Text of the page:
FinTech Revolution Still in Its Early Innings

For a period, the coronavirus pandemic altered how consumers consume. These days, the long-term case for e-commerce investing remains strong, but it’s also clear that obituaries for brick-and-mortar stores, broadly speaking, may have been penned prematurely.

Both of those things can be true at the same time. Another certainty is that the pandemic reshaped how consumers pay for goods and services and that hasn’t waned. Translation: The fintech revolution remains in its early innings and the investment implications are substantial.

There’s no denying that stocks such as Block (NYSE: SQ) and PayPal (NASDAQ: PYPL), among many more, are growth stocks. As such, they were battered last year and remain in tenuous spots despite decent starts to 2023. Conversely, the runway for growth for established and some younger fintech companies is undoubtedly compelling, indicating the asset class warrants some examination.

Fintech’s Fantastic Long-Term Outlook

As an investment theme, fintech sports an array of attractive attributes, including the aforementioned room for growth and global utility.

“Despite progress in mature economies like the United States, cash still accounts for 11% of the market for payment methods at the point of sale, indicating meaningful growth potential,” notes Mayuranki De of Global X. “In emerging markets, where the penetration for digital payments is much higher due opportunities for financial inclusion and favorable demographics, China leads the market for POS payments at 54% of consumers, followed by India at 25%.”

Data confirm that shoppers are returning to brick-and-mortar, but there’s more to that story. They want their shopping experiences, be they grocery shopping or something experiential, to be efficient. Digital payments systems provide that efficiency, highlighting fintech’s obvious intersection with traditional retail.

“In a recent Visa survey, 41% of consumers surveyed in nine markets around the world said that they had abandoned their shopping carts in a physical store because it didn’t have digital payment options,” adds De. “Global POS transaction values are projected to approach $58.9 trillion by 2025. Adjacent to this rapid digitization of the global economy is the decline in physical cash payments, which are expected to dip from 18% in 2021 to 9.8% of the total share by 2025.”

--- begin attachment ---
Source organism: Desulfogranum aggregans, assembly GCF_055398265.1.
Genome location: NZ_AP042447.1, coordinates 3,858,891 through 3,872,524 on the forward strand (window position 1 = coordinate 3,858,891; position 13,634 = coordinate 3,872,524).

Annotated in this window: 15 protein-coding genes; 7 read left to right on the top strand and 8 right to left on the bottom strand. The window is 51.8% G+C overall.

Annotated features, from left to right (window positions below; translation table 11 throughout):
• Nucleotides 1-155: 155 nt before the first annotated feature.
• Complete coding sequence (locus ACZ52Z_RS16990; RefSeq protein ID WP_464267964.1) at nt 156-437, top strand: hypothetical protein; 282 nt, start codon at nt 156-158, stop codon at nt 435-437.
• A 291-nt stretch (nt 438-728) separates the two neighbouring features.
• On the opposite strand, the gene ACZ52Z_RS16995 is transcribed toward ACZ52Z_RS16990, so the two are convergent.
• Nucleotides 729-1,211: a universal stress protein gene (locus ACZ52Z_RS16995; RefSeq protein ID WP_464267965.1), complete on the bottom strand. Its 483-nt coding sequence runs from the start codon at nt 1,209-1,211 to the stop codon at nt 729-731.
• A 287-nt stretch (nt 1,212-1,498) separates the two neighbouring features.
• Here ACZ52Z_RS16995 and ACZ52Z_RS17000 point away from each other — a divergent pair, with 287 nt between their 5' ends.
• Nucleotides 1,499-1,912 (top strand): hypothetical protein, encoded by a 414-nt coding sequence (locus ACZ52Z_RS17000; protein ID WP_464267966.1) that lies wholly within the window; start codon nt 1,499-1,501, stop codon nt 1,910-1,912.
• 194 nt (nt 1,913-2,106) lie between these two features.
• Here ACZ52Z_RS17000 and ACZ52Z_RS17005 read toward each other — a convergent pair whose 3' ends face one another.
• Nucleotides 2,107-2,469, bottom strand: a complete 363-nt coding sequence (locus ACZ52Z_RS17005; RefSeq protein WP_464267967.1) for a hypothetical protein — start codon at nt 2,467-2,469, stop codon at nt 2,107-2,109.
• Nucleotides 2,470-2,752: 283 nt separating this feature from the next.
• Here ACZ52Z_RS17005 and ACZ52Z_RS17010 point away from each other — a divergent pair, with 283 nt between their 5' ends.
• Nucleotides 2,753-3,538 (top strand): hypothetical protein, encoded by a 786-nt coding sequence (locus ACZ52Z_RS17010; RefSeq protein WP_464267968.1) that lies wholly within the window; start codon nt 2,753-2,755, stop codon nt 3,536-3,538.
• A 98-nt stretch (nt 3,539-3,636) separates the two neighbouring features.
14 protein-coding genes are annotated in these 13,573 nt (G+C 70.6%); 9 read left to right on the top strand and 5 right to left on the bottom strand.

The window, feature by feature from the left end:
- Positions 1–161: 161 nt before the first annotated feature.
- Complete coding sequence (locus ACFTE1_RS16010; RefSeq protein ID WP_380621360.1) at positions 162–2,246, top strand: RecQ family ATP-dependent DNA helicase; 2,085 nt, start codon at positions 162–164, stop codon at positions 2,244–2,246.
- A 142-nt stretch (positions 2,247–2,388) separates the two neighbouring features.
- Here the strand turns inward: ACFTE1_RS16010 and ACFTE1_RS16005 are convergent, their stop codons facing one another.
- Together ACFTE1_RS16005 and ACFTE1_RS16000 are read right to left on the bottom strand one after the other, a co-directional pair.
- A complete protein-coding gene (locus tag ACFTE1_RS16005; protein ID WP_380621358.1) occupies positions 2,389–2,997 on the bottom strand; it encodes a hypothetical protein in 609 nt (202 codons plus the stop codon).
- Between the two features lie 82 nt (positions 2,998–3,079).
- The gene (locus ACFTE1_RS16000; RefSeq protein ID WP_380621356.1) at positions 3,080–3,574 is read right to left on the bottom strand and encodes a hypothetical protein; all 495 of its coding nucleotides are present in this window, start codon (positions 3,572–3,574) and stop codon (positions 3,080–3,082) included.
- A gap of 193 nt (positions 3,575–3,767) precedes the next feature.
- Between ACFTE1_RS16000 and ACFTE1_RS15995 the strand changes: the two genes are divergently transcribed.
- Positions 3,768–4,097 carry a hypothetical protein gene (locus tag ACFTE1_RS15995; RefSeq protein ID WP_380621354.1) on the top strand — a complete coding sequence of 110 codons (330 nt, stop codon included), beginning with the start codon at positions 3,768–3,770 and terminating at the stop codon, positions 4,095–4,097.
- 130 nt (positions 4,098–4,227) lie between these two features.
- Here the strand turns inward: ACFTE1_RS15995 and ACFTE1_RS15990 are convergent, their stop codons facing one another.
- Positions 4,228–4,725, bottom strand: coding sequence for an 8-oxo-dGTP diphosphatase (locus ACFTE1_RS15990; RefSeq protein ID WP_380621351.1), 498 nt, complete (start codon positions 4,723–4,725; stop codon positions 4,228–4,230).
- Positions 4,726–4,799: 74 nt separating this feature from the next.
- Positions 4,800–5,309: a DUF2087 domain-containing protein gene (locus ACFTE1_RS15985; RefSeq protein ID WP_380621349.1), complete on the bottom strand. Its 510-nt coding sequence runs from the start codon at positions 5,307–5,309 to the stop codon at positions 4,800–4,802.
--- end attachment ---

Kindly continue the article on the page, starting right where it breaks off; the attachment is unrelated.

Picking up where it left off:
Don’t Forget Digital Wallets

In addition to POS and the increasing digitization of old guard retail, fintech, as many advisors already know, is disrupting traditional banks. One of the avenues through which this is occurring is digital wallets. Those not familiar with that term may still know about Block’s Cash App or PayPal’s Venmo – both of which are mobile apps.

Cash App and Venmo were started, in part, to make money transfer more efficient, but that was merely a foundation for a broader financial revolution. Today, users of these apps can get traditional banking services and buy and sell crypto and stocks. In fact, Cash App has become the preferred bank for many folks that were previously under-banked or unbanked. And yes, there are millions of Americans that fit into those categories.

Consider the potential disruption digital wallets can bring to the standard banking industry as highlighted by ARK Investment Management in its 2023 “Big Ideas” report.

“With 3.2 billion users, digital wallets have penetrated 40% of the global population. ARK research suggests that the number of digital wallet users will increase 8% at an annual rate, penetrating 65% of the global population by 2030,” according to the ETF issuer. “Cutting out middlemen, digital wallets could facilitate closed-loop transactions for more than 50% of their payment volumes, potentially adding $450 billion to the current $1 trillion in digital wallet enterprise value by 2030.”

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